How Bayern Munich Can Shrug off the Loss of Javi Martinez

Clark WhitneyFeatured ColumnistAugust 20, 2014

Munich's Javier Martinez lies injured on the pitch during the German soccer Super Cup match between Borussia Dortmund and Bayern Munich in Dortmund, Germany, Wednesday, Aug. 13, 2014. (AP Photo/Sascha Schuermann)
Sascha Schuermann/Associated Press

Bayern Munich's 2-0 loss to Borussia Dortmund in last week's DFL Superpokal was a doubly devastating blow for the Bundesliga double-winners, who in addition to losing the game also lost Javi Martinez for the majority of the season.

The Spanish center-back's acrobatic attempt at a volley backfired when his leg collided with Marcel Schmelzer. The incident forced his substitution, and MRI later confirmed that he had  torn his anterior cruciate and lateral collateral knee ligaments. The prognosis for Martinez is not good: Six to seven months on the sidelines, then a slow and gradual return to training. The injury is unlikely to be career-threatening, but it will take some luck and a yeoman's effort in rehab training for him to be at 100 percent for Bayern's most important matches next spring.

Martinez's loss is a bitter one for Bayern, but not one beyond the club's ability to compensate for. It may even lead Pep Guardiola to use less experimental and more pragmatic tactics, those that might better suit his players.

Although Guardiola praised him (per Bild, h/t for being in great form before his injury, Martinez had actually looked anything but sturdy in the center of a three-man defense that was short of natural defenders. He made a poor mistake that led to a penalty against Monchengladbach in the Telekom Cup and didn't exactly cover himself in glory in Bayern's loss to the MLS All-Stars. He didn't finish even the first half of his first competitive match of the season, against BVB, but in that time struggled with his positioning. He was often either too high up the pitch or too deep, in either case leaving space for opponents to run into.

The BVB match was typical of Martinez's experience as a center-back. He's had some good games, including one especially stellar performance in May's DFB-Pokal final, but more often than not he's struggled when put to the test. Radamel Falcao ran him ragged in the Europa League final in his last season at Bilbao, and there's no mystery why Jupp Heynckes used Martinez in midfield, decidedly his best position, after signing him in 2012.

Martinez's struggles at center-back are entirely understandable. Center-backs usually don't reach their peak until their mid-20s, after several years of learning the positional intuition to play the position. Martinez has been shuffled from midfield to defense and back again and again during his career; given the continued changes and his relative inexperience playing at center-back, it's no surprise that he's still rather green in defense.

With Bayern down to just three natural center-backs (Jerome Boateng, Dante and Holger Badstuber), among whom Badstuber hadn't played competitively for more than 20 months before Sunday, Guardiola will have to be careful in his planning. In previous years, the likes of Martinez, Luiz Gustavo or Anatoliy Tymoshchuk could be used as emergency cover at the back if needed, but Bayern currently lack a holding midfielder with all the physical qualities needed to play in central defense.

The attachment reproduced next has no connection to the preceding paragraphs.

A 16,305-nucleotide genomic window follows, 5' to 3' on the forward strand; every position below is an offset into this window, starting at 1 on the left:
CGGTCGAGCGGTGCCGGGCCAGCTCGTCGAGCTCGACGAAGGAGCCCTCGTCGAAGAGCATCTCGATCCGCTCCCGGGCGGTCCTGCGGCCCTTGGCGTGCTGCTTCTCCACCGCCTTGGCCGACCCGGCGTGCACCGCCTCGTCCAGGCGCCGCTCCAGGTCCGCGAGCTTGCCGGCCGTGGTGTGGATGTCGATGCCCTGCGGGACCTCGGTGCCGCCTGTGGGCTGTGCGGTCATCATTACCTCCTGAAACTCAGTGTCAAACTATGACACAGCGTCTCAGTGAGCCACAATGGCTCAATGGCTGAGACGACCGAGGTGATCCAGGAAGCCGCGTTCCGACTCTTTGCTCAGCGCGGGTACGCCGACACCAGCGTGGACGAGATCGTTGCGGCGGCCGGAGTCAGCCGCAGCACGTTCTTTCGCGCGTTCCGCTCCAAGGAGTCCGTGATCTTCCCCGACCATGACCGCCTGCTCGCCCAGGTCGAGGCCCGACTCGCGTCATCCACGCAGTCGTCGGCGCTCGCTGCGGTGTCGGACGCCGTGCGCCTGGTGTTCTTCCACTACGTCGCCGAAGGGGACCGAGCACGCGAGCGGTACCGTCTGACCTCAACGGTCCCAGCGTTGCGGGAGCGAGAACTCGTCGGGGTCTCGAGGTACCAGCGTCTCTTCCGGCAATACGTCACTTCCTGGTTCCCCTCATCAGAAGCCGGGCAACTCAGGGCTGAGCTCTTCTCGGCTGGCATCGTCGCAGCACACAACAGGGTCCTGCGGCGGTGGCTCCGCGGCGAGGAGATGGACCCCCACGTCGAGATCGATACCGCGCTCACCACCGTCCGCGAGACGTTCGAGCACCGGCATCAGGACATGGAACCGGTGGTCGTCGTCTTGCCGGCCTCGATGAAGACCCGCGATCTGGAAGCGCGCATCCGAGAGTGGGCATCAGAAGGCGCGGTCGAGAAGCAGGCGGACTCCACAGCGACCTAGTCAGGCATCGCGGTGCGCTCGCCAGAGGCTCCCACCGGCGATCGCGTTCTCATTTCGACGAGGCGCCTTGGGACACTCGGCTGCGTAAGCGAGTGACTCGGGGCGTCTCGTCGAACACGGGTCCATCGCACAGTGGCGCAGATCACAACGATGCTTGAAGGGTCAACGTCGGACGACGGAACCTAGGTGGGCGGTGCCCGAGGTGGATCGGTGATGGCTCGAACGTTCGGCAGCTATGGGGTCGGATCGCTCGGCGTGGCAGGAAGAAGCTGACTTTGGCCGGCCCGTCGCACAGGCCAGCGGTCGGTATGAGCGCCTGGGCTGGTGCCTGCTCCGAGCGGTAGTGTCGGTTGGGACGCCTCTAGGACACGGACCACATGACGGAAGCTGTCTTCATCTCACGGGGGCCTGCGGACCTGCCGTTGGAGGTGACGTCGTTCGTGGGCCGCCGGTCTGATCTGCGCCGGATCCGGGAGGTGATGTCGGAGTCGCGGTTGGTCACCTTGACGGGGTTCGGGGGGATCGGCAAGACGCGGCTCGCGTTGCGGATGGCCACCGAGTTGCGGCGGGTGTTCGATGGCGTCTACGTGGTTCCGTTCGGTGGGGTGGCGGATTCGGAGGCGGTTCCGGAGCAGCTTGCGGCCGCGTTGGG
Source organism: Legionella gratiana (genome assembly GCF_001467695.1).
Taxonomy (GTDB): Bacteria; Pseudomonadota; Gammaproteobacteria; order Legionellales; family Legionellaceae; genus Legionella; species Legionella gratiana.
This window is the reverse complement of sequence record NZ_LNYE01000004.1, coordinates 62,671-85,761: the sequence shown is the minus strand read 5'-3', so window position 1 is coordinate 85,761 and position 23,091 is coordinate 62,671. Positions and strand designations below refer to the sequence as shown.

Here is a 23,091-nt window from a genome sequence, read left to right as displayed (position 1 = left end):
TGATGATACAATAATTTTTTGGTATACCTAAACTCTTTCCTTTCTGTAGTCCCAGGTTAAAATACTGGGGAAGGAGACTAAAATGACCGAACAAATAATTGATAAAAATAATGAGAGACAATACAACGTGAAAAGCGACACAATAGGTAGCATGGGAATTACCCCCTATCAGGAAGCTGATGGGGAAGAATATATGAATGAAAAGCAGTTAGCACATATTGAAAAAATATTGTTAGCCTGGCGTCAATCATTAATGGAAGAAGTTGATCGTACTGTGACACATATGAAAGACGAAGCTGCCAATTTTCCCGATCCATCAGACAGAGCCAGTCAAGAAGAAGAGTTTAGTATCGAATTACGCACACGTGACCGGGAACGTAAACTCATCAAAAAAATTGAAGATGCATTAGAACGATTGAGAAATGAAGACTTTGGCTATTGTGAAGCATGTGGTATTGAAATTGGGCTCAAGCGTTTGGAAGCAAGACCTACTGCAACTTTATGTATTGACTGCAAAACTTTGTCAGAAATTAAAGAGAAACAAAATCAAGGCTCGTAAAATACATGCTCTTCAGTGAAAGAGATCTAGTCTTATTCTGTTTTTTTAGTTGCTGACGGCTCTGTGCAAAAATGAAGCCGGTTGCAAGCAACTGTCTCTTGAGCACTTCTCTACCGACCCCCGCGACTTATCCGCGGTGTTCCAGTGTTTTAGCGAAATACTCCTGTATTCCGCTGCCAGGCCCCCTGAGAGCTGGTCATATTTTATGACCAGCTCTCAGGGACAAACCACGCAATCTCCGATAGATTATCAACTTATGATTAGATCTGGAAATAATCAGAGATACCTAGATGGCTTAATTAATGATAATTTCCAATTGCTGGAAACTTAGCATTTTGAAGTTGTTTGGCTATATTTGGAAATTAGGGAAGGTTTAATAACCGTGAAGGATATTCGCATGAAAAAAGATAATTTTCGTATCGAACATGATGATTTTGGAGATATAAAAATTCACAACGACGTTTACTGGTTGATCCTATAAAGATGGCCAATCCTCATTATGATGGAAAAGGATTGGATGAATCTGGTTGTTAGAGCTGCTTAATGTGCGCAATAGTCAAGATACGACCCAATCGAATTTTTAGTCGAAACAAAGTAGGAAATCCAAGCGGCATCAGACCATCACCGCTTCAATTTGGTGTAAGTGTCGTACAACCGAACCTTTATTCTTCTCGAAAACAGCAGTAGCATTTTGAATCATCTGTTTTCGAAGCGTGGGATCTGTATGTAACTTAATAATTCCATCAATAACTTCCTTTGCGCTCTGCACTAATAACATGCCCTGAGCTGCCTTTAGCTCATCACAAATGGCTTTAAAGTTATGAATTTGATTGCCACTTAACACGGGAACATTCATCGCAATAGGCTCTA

Bayern at this point are at least one and at most two injuries and/or suspensions from needing to resort to very questionable tactics. They can and must sign another center-back, a natural defender who may be good on the ball but who also is experienced as a defender and who understands the role. Mehdi Benatia would be perfect, a much more reliable option in defense than Martinez.

Beyond signing a new center-back, Bayern may be forced to use a four-man defense, thus ending the "no-defenders" defense of Martinez, Rafinha and David Alaba that featured prominently during the preseason. The new three-man defense tactic is one that simply hasn't worked when put to the test against serious opposition and, although something can be said for Bayern's players being fatigued and not in the best of shape following the World Cup, has theoretical weaknesses if Alaba and/or Rafinha are used in defense.

Alaba's talent on the ball is wasted in central defense and although he offers much-needed pace at the back, his sleight stature make him less than ideal for dealing with burly forwards in an area of the pitch in which muscle is especially needed. A similar explanation can be given for Rafinha being an unwise choice in such a role. Both are full-backs, full-stop. It's possible that the system would become increasingly effective throughout the campaign as players become acquainted with it, but there is no such guarantee. And there certainly is no guarantee that it, or a back three of Badstuber, Dante and Boateng would work better than a tried-and-true method involving the use of Alaba and Philipp Lahm as full-backs in a four-man defense with a double pivot in midfield.

Guardiola may have a personal motivation to achieve succession his own, unique, innovative way, but there are worse fates for a team than being forced to play with a less far-out approach than the trainer would prefer. Bayern have a squad of elite players; they proved this in reaching three Champions League finals in four seasons before Guardiola's tenure and in having seven winners and nine semifinalists from the 2014 World Cup. If they play to their already well-understood strengths, they can reestablish themselves as the top club in Europe. Although a hefty blow at first, Martinez's injury could well push Bayern to achieve their potential in a system they understand and can implement from an early stage in the campaign.


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